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Jones: For Lovie Smith, Year 3 is a must-win situation

Tampa Bay Buccaneers head coach Lovie Smith is seen in the fourth quarter of a football game between the Chicago Bears and Tampa Bay Buccaneers at Raymond James Stadium in Tampa, Fla., on Sunday, Dec. 27, 2015. LOREN ELLIOTT  | Times

Tampa Bay Buccaneers head coach Lovie Smith is seen in the fourth quarter of a football game between the Chicago Bears and Tampa Bay Buccaneers at Raymond James Stadium in Tampa, Fla., on Sunday, Dec. 27, 2015. LOREN ELLIOTT | Times


There's a digital clock in the locker room at One Buc Place that counts down the days, hours and seconds to the next Bucs game. With another last-place season crashing to an end Sunday, that clock is now off.

Time to turn on another one.

Coach Lovie Smith is now on the clock. He has exactly one year to fix this thing.

What does that mean, exactly?

No more six-win seasons. No more baby steps. No more long-term rebuilding projects.

Time to win.

Not the Super Bowl. Not even the division. But time to take the next meaningful step.

In the next year, the Bucs need to show tangible improvement. A winning record in 2016 would be proof that the team is getting better. A playoff spot would be even more proof. If that doesn't happen, exactly one year from right now, it will be time to look for a new coach.

Smith just finished his second season as coach of the Bucs. His record in Tampa Bay is 8-24.

Cleveland just fired Mike Pettine after he went 10-22 over two seasons. Philadelphia unloaded Chip Kelly after Kelly went 16-15 over the past two seasons. The Giants' Tom Coughlin was pushed out after going 12-20 over the past two seasons, and he had two Super Bowl victories on his resume.

In other words, 8-24 will get you fired in a lot of places. In today's win-now, no-patience-for-losing NFL, Smith is lucky to still have a job.

"You're always judged on your record,'' Smith said. "Our record isn't good enough right now.''

But Smith also deserves the wiggle room he has had so far.

He gets a pass for the first season when the Bucs went 2-14. He didn't have a decent quarterback or offensive coordinator, and he was taking over a mess left behind by the previous regime of GM Mark Dominik and coach Greg Schiano. If the team Smith took over were any good, it wouldn't have changed coaches.

Smith also gets the benefit of the doubt this year. He essentially was starting from scratch with a rookie quarterback and, to be fair, the team did get a little better.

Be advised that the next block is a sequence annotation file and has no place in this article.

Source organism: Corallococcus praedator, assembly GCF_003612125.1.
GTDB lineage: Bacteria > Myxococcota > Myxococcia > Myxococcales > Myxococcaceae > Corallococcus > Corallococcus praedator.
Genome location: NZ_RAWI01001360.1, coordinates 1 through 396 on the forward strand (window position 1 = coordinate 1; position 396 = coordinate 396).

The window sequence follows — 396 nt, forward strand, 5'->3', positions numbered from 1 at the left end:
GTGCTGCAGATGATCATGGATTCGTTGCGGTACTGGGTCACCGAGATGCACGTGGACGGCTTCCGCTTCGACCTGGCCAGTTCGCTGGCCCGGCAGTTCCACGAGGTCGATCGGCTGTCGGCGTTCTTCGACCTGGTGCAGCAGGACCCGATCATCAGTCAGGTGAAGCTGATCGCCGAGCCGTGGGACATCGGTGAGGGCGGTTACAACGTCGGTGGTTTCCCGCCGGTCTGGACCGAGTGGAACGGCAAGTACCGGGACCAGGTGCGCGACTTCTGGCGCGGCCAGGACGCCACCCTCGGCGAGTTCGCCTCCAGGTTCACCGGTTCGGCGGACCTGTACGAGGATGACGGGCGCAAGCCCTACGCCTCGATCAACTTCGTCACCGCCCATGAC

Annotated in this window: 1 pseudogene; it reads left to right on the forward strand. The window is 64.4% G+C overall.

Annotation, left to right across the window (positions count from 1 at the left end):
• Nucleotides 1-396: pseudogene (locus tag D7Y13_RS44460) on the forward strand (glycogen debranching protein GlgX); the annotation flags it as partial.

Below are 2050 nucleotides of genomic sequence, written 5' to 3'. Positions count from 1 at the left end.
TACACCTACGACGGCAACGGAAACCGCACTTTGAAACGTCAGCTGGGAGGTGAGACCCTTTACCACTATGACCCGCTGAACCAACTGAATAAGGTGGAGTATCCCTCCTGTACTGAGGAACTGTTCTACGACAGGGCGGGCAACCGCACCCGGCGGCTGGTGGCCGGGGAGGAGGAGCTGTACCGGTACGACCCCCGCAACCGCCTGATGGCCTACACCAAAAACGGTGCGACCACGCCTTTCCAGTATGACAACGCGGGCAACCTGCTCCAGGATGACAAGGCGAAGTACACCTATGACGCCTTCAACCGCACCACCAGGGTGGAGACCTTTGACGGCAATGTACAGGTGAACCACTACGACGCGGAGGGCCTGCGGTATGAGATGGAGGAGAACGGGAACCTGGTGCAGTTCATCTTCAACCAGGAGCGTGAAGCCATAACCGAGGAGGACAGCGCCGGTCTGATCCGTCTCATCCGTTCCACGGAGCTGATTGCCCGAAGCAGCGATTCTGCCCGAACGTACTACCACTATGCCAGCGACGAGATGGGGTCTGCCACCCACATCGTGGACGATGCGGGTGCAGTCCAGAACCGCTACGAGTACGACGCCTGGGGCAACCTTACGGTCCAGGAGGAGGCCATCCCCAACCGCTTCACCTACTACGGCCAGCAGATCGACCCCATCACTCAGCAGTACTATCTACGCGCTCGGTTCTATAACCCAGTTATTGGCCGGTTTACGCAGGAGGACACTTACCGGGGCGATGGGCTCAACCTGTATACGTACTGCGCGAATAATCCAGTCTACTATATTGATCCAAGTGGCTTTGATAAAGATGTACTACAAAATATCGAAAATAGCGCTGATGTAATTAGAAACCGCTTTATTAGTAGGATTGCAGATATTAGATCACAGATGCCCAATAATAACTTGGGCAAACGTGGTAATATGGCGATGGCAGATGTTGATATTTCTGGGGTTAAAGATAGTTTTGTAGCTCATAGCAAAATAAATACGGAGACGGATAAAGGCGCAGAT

At one point, the Bucs were 6-6 and in the playoff conversation. To be honest, it didn't really seem as if the Bucs were serious playoff threats, but as Smith points out, "You are what your record says you are.''

The Bucs deserved to be 6-6 after 12 games and they deserved to finish 6-10 after falling apart in the final month. Still, six wins is an improvement from two, and the Bucs do possess the most important piece of any successful team's puzzle: a franchise quarterback. Jameis Winston does appear to have the makings of being that quarterback.

"We've made a lot of progress,'' Smith said, "but we still have a ways to go.''

Bottom line: that's it as far as patience and understanding. Even Smith understands that.

"I don't think any of us can say we've met our expectations,'' Smith said. "We have high hopes. When we took over the franchise, we knew that you just can't build a program overnight. We'd like to have a quick fix, (but) that just wasn't part of the process. When you get to 6-6 in a season, it makes you think, maybe we're a little bit farther along and we can get it done. But in the end, we weren't quite there. We're not where we want to be.''

The troubling part is how little the Bucs have improved defensively under a defensive-minded head coach.

The numbers suggest that the defense wasn't all that bad. Tampa Bay finished 10th in yards allowed. But such a number can be deceiving when opponents have big leads and spend the fourth quarter milking clocks instead of piling on yards. A more telling number is points allowed, and the Bucs were 26th in that department.

Plus, the eye test tells you that the defense was lousy.

Other than tackle Gerald McCoy and linebackers Lavonte David and rookie Kwon Alexander, the defense was severely devoid of talent. It has gone two years with no pass rushers and a horrible secondary that has had a revolving door of rejects from Smith's past.

"I think it's safe to say we didn't play as well as we need to in the secondary,'' Smith said.

The Bucs have spent the past two seasons trying to put together an offense. But Smith has had a big say in personnel and has done almost nothing to improve the talent or results on defense.

This offseason should be about defense, whether it's through free agency or the draft.

That's not all.

On offense, the Bucs need to re-sign running back Doug Martin. They might need to replace lineman Logan Mankins. They need to get receiver Mike Evans' head (and hands) on straight. They need more from tight end Austin Seferian-Jenkins. They need to find a way to keep receiver Vincent Jackson healthy.

On defense, they need more from everyone not named McCoy, David or Alexander. They can start with a pass-rusher and a lock-down cornerback, though those guys aren't easy to come across.

And the special teams, anything but special, need loads of help.

"Eventually, we're going to get there,'' Smith said. "It's a process that you go through. And normally, you can't skip any steps along the way. We haven't skipped any steps, but we realize in Year 3, we need to see the results of everything we've been doing.''

If they don't see the results over the next year, someone else should be charge of finding them.

Jones: For Lovie Smith, Year 3 is a must-win situation 01/04/16 [Last modified: Monday, January 4, 2016 10:51pm]
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